US Congress passes historic health overhaulby Olivier Knox
Mon Mar 22 20:42:42 EST 2010
Mon Mar 22 09:42:42 UTC 2010
WASHINGTON, March 22 AFP - The US Congress has passed an historic health care overhaul, handing President Barack Obama a landmark win and taking the United States closer than ever to guaranteed coverage for all Americans.
The Democratic-held House of Representatives voted 219-212 late on Sunday to approve a Senate-passed bill aimed at extending coverage to 32 million Americans who currently lack it in the most sweeping social policy shift in four decades.
"Tonight we answered the call of history as so many Americans have before us. We did not avoid our responsibility we embraced it. We did not fear our future, we shaped it," Obama said in brief remarks shortly after the vote.
The president, who was expected to sign the bill into law within days, praised lawmakers for defying the predictions of pundits that the mammoth bill must collapse in the face of political setbacks and unyielding partisan rifts.
Tired after a week in which he met or spoke to nearly 100 lawmakers, but evidently savouring a hard-fought triumph on his top domestic goal, Obama told the US public: "This is what change looks like."
As the vote count crept past the 216 needed to ensure passage, Democrats clapped, cheered, hugged, high-fived, and called out Obama's "Yes, we can" 2008 campaign slogan.
All 178 Republicans and 34 conservative Democrats opposed the measure, spurred on by hundreds of protesters who chanted "Kill the bill" during a loud day-long vigil outside the Capitol.
With Vice President Joe Biden at his side, Obama acknowledged Republican warnings that Democrats would pay a steep political price in November mid-term elections that will decide control of the US Congress.
"I know this wasn't an easy vote for a lot of people. But it was the right vote," said the president, who has vowed to help Democrats in swing districts win reelection.
The Senate was now to take up a free-standing packages of changes, which the House approved 220-211, as early as Tuesday in a bid to complete its work on the overhaul.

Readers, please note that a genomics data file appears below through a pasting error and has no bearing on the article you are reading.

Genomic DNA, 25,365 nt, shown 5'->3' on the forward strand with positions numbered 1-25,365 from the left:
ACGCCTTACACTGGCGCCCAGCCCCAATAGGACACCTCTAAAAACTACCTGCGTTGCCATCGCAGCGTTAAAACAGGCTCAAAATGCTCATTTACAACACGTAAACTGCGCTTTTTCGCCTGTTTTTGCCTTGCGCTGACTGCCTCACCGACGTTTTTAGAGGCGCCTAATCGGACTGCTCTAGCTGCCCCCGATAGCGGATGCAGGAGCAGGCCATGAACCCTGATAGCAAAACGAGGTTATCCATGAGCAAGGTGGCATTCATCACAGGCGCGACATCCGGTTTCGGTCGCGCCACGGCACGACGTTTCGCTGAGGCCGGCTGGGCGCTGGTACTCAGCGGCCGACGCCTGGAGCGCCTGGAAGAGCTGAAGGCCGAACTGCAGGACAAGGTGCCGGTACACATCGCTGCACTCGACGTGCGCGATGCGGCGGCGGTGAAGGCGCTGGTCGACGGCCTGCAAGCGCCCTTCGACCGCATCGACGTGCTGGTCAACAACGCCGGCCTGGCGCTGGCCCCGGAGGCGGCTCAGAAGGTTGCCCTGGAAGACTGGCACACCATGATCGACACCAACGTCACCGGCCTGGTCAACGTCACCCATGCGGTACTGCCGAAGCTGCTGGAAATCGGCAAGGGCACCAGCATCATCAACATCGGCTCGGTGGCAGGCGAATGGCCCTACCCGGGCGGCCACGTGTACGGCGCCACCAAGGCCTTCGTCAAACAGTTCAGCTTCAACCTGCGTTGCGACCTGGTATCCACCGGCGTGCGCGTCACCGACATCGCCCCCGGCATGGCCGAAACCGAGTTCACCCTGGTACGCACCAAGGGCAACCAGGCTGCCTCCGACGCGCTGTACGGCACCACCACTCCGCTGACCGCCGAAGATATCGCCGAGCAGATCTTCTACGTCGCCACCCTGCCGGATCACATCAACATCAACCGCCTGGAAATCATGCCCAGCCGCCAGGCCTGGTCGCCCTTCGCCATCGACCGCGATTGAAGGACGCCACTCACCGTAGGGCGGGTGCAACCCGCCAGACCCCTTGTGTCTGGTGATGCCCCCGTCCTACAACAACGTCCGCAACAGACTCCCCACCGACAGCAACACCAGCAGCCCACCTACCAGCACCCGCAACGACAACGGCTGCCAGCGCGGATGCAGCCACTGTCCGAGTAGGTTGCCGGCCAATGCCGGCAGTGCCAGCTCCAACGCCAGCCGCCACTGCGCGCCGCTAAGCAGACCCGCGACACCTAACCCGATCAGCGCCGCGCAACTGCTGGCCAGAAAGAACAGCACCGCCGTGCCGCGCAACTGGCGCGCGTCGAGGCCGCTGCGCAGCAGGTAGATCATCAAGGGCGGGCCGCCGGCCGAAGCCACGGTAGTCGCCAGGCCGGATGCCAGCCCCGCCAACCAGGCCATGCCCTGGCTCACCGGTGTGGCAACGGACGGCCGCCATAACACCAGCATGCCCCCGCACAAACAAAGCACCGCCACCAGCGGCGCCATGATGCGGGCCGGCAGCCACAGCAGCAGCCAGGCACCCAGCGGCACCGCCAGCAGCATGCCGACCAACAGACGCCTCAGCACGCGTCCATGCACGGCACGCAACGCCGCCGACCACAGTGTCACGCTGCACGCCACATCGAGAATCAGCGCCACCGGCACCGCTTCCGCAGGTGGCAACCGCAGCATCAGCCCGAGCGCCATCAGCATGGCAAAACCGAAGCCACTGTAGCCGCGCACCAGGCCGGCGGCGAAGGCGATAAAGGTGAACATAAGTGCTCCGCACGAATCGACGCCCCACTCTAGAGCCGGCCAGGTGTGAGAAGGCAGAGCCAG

Together, the Senate bill and changes would remake US health care a century after then-president Teddy Roosevelt called for a national approach, extending coverage to 95 per cent of the under-65 population.
The bill bans insurance company practices like denying care for pre-existing conditions, imposing lifetime caps on coverage, while providing subsidies to buy private insurance in newly-created marketplaces called "exchanges."
It also raises some taxes on the wealthy while expanding a government-run program for needy Americans.
"This bill is complicated, but it's also very simple: Illness and infirmity are universal, and we are stronger against them together than we are alone," Democratic House Majority Leader Steny Hoyer said before the vote.
"This trillion-dollar overhaul will take the America we know and love in the wrong direction," said Representative Eric Cantor, the number two House Republican, who noted 34 Democrats joined all 178 Republicans in voting "no."
Republicans also vowed to keep up the fight in the Senate - the next battleground - and repeal the broadly unpopular bill if they win back majorities in November.
After a year of often bitter debate, Obama cleared the way to his victory with an 11th-hour deal to sign an executive order reaffirming a longstanding US ban on government funding for abortions, winning support for the bill from a group of conservative Democratic holdouts.
"I've always supported health care reform," said the group's leader, Democratic Representative Bart Stupak, flanked by other anti-abortion lawmakers. "This bill is going to go through."
The Senate was expected this week to take up the changes and approve them separately, under rules that prevent Republicans from using a parliamentary tactic, the filibuster, to indefinitely delay and therefore kill the measure.
Senate Republican Minority Leader Mitch McConnell said Republicans "will now do everything in our power" to fight the bill, while another top Republican described plans to besiege the legislation with "hundreds of amendments."
Opinion polls have painted a confusing picture, with respondents expressing strong support for individual elements of the bill, but with large numbers saying they oppose the overall measure.
Democrats have highlighted the independent Congressional Budget Office's estimate that the bill would cost $US940 billion ($A1.03 trillion) over the next 10 years, while cutting $US143 billion ($A156.2 billion) from the bloated US deficit through 2019 and $US1.2 trillion ($A1.31 trillion) over the following decade.